Key regulator presses Congress on bank bill

Key regulator presses Congress on bank bill
© Greg Nash

A top banking regulator called Monday for Congress to pass a bipartisan rollback of strict banking rules passed after the 2008 financial crisis, but wouldn’t take sides in a power struggle over the bill between the House and Senate.

Comptroller of the Currency Joseph Otting said the House should clear a bipartisan Senate-passed bill to scale back the Dodd-Frank Act. The former bank president said the reform bill is critical for smaller firms weighed down by the 2010 law.


“This is a monumental change in our ability to influence regulation. I don’t think this is the last time for us to get a chance to open this,” Otting said at a Washington summit for community bankers. “We’ve always said that if we were writing it ourselves, we would probably modify some of the elements. But in its holistic format, we’re supportive.”

The bill, sponsored by Senate Banking Committee Chairman Mike CrapoMichael (Mike) Dean CrapoGOP skeptical of polling on Trump GOP: Trump needs a new plan On The Money: US tops 100,000 coronavirus deaths with no end in sight | How lawmaker ties helped shape Fed chairman's COVID-19 response | Tenants fear mass evictions MORE (R-Idaho), would exempt dozens of banks from some of the strictest parts of Dodd-Frank. The measure passed the Senate last month, 67-31, with strong bipartisan support.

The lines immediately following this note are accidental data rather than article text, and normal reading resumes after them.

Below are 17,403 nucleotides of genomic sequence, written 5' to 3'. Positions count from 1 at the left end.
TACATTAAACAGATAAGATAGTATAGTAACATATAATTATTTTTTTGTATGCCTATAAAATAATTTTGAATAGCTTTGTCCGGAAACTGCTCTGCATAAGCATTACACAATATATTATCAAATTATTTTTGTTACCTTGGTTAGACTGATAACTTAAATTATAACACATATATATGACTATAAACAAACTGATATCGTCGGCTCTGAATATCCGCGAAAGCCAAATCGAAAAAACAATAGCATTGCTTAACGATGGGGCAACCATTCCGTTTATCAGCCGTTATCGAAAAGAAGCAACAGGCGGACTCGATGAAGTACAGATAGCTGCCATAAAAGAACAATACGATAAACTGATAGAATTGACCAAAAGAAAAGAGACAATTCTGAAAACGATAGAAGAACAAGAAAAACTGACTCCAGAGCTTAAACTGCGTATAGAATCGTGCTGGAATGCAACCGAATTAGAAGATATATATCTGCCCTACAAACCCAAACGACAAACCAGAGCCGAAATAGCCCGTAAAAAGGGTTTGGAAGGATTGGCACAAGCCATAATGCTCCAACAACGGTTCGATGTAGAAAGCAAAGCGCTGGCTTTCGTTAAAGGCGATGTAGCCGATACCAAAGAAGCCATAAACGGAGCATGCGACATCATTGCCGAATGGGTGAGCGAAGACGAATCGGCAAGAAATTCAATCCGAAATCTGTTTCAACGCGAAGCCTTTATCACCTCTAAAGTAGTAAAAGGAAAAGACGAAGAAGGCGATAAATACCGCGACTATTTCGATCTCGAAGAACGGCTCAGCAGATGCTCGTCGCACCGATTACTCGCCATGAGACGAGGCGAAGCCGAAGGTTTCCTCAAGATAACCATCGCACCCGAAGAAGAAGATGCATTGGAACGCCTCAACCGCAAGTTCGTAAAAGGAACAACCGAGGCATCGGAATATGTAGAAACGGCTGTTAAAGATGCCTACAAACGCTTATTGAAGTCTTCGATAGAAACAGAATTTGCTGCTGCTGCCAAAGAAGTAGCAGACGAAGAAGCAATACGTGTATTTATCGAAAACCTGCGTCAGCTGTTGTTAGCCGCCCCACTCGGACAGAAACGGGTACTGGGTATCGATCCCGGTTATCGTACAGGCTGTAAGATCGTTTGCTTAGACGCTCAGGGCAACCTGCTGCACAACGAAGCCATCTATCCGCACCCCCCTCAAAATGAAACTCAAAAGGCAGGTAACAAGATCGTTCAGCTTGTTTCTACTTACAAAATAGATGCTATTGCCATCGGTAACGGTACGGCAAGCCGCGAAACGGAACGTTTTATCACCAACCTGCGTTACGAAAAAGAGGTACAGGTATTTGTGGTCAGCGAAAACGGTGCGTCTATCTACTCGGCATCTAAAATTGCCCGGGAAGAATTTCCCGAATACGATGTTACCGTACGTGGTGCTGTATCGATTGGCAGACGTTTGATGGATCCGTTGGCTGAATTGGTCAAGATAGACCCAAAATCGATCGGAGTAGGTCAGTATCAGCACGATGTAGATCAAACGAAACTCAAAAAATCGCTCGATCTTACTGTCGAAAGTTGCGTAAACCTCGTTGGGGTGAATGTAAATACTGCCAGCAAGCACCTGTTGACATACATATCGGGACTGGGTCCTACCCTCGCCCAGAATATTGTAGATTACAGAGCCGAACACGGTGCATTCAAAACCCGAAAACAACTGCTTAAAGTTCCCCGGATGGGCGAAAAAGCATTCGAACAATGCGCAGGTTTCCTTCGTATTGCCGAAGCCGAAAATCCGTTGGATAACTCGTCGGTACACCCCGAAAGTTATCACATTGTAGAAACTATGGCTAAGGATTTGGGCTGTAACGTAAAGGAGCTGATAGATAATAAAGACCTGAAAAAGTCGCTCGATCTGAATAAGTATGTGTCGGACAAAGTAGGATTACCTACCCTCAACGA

But Speaker Paul RyanPaul Davis RyanBush, Romney won't support Trump reelection: NYT Twitter joins Democrats to boost mail-in voting — here's why Lobbying world MORE (R-Wis.) has vowed to freeze the bill until senators agree to negotiate on changes with House Financial Services Committee Chairman Jeb HensarlingThomas (Jeb) Jeb HensarlingLawmakers battle over future of Ex-Im Bank House passes Ex-Im Bank reboot bill opposed by White House, McConnell Has Congress lost the ability or the will to pass a unanimous bipartisan small business bill? MORE (R-Texas).

Otting told reporters after his speech before the Independent Community Bankers of America that he’s “not in a position” to say whether Ryan should end the blockade.

Instead, he encouraged both chambers to come to an agreement on the best way to clear the bill.

“There needs to be some dialogue between the Senate and the House if there are other provisions that are included in that,” Otting told reporters. “Congressman Hensarling has a lot of active voices about things that should be included in that, and I just hope they can get to resolution on something that can go to the floor.”

Otting also previewed several of his own efforts to revamp banking laws through the Office of the Comptroller of the Currency (OCC), which was created to ensure the safety and soundness of U.S banks and deposit holders.

The comptroller said the OCC would weigh in within the next two to three months on whether financial technology companies should be able to apply for a bank-like charter. Such a charter would allow companies that offer online lending and other financial services to operate nationally while adhering to federal banking standards.

Financial technology boosters say a national charter would help innovative firms reach more consumers without having to traverse state-by-state approval. Bank advocates fear that the charter could allow risky startups to drive further consolidation within the industry and harm the smaller brick-and-mortar lenders.

Otting has expressed openness to a charter for financial tech companies, but he pledged Monday that nationally approved firms would be “subject to the same rules and regulations as other banks in the market.”

“If they want to be a bank then we really need to understand what they’re underwriting,” Otting said, “And we can’t get in a position where they’re selling a product that wouldn’t be bank-ready."